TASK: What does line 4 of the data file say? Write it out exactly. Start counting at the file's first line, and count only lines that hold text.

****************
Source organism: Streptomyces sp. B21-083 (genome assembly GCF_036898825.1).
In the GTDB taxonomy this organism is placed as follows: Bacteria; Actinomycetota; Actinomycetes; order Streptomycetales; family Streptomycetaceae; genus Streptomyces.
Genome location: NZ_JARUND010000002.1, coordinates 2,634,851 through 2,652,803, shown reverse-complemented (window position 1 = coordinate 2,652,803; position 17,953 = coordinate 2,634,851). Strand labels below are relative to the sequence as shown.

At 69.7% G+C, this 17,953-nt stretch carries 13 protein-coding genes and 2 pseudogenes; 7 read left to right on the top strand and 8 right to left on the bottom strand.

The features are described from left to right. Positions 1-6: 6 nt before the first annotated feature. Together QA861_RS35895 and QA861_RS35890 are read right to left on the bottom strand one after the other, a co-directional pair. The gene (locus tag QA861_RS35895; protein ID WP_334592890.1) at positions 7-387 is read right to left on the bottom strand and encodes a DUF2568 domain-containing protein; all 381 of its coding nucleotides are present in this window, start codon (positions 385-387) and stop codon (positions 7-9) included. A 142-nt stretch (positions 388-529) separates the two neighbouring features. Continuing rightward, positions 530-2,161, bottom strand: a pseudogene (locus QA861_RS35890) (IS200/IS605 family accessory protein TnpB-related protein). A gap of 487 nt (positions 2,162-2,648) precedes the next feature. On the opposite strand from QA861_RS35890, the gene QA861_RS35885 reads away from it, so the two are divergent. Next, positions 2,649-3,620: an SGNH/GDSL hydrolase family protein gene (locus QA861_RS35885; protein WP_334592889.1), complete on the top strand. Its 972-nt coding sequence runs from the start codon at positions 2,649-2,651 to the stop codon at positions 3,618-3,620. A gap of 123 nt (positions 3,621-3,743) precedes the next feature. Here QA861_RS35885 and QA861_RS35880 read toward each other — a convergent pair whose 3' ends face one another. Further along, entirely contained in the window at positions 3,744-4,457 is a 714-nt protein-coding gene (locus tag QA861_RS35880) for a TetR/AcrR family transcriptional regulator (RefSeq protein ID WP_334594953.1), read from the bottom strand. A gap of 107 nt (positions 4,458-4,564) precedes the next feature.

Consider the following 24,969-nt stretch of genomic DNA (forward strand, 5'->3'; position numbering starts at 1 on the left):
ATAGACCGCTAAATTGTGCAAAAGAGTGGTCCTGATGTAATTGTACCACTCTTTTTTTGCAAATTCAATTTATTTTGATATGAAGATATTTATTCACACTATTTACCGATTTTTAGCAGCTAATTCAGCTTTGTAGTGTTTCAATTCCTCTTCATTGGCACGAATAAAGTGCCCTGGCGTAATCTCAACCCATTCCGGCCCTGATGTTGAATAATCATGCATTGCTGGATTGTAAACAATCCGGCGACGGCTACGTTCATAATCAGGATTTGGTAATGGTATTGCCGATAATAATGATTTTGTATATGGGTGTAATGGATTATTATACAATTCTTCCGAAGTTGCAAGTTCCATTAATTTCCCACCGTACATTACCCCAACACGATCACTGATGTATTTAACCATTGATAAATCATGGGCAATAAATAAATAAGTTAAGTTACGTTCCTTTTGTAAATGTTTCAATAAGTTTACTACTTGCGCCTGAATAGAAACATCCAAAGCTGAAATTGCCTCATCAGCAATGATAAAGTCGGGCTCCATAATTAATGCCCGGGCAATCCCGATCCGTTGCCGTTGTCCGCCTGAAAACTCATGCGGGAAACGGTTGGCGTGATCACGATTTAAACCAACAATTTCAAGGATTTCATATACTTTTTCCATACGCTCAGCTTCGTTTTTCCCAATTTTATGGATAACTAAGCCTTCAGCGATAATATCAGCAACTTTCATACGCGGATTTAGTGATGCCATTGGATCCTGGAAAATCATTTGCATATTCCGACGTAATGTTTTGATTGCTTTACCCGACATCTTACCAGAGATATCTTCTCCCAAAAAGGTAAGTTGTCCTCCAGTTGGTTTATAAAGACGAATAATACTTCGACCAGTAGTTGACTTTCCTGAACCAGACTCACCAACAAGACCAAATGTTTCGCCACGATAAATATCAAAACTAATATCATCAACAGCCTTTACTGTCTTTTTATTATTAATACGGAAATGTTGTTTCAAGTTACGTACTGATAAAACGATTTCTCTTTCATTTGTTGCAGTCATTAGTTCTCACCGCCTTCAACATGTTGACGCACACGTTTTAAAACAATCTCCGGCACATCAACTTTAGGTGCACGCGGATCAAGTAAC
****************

At 69.7% G+C, this 17,953-nt stretch carries 13 protein-coding genes and 2 pseudogenes; 7 read left to right on the top strand and 8 right to left on the bottom strand.